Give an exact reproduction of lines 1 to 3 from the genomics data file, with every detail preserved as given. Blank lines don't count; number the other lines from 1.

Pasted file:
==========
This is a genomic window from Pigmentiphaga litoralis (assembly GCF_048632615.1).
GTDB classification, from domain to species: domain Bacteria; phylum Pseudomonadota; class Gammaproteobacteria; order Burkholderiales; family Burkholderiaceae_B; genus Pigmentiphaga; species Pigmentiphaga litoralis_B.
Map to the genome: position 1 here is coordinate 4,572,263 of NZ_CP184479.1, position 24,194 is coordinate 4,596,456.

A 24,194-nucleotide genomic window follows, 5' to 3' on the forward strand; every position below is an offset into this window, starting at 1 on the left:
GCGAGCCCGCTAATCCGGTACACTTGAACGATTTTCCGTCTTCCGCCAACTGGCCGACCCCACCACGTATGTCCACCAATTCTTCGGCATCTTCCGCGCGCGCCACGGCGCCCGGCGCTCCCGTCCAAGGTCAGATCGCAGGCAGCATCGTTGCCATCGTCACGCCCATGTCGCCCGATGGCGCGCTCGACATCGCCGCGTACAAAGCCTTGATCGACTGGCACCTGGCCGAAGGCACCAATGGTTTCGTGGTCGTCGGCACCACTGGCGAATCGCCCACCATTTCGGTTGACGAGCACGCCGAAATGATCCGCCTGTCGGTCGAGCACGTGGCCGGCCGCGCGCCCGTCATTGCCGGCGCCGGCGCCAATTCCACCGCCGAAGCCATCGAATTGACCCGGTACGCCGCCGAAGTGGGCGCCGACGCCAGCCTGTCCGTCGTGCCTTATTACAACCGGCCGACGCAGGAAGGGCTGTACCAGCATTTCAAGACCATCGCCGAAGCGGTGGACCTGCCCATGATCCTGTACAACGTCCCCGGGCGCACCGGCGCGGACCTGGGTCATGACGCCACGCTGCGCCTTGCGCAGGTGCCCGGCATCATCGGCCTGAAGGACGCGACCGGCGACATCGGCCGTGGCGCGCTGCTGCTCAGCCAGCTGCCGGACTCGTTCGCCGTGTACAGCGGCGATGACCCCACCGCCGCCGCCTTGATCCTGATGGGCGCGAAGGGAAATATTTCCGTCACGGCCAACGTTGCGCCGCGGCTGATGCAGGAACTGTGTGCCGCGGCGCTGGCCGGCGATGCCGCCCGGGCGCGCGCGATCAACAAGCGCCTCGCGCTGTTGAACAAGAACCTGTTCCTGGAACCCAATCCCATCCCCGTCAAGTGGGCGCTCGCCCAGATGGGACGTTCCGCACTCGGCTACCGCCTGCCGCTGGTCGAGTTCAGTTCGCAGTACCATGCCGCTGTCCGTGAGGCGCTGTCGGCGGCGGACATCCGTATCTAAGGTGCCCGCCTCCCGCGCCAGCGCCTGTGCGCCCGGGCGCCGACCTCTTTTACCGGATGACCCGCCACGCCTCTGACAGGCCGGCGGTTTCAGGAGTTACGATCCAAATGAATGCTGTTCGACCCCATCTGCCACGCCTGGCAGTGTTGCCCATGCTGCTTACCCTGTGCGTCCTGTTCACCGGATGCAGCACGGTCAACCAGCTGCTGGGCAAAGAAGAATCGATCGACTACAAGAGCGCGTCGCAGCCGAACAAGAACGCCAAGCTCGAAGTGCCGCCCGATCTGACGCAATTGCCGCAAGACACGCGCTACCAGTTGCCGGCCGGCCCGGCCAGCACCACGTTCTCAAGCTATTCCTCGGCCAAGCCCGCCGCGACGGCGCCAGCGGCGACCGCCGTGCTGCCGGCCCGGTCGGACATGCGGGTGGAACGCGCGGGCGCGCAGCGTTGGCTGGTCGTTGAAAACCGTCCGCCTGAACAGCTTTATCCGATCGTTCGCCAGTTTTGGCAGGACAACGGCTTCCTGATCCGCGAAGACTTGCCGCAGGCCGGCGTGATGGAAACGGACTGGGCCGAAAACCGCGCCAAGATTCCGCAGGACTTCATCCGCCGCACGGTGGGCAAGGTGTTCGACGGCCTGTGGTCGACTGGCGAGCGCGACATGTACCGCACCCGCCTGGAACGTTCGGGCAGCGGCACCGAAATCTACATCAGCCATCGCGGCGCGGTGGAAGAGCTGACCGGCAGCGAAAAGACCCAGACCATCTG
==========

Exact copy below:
This is a genomic window from Pigmentiphaga litoralis (assembly GCF_048632615.1).
GTDB classification, from domain to species: domain Bacteria; phylum Pseudomonadota; class Gammaproteobacteria; order Burkholderiales; family Burkholderiaceae_B; genus Pigmentiphaga; species Pigmentiphaga litoralis_B.
Map to the genome: position 1 here is coordinate 4,572,263 of NZ_CP184479.1, position 24,194 is coordinate 4,596,456.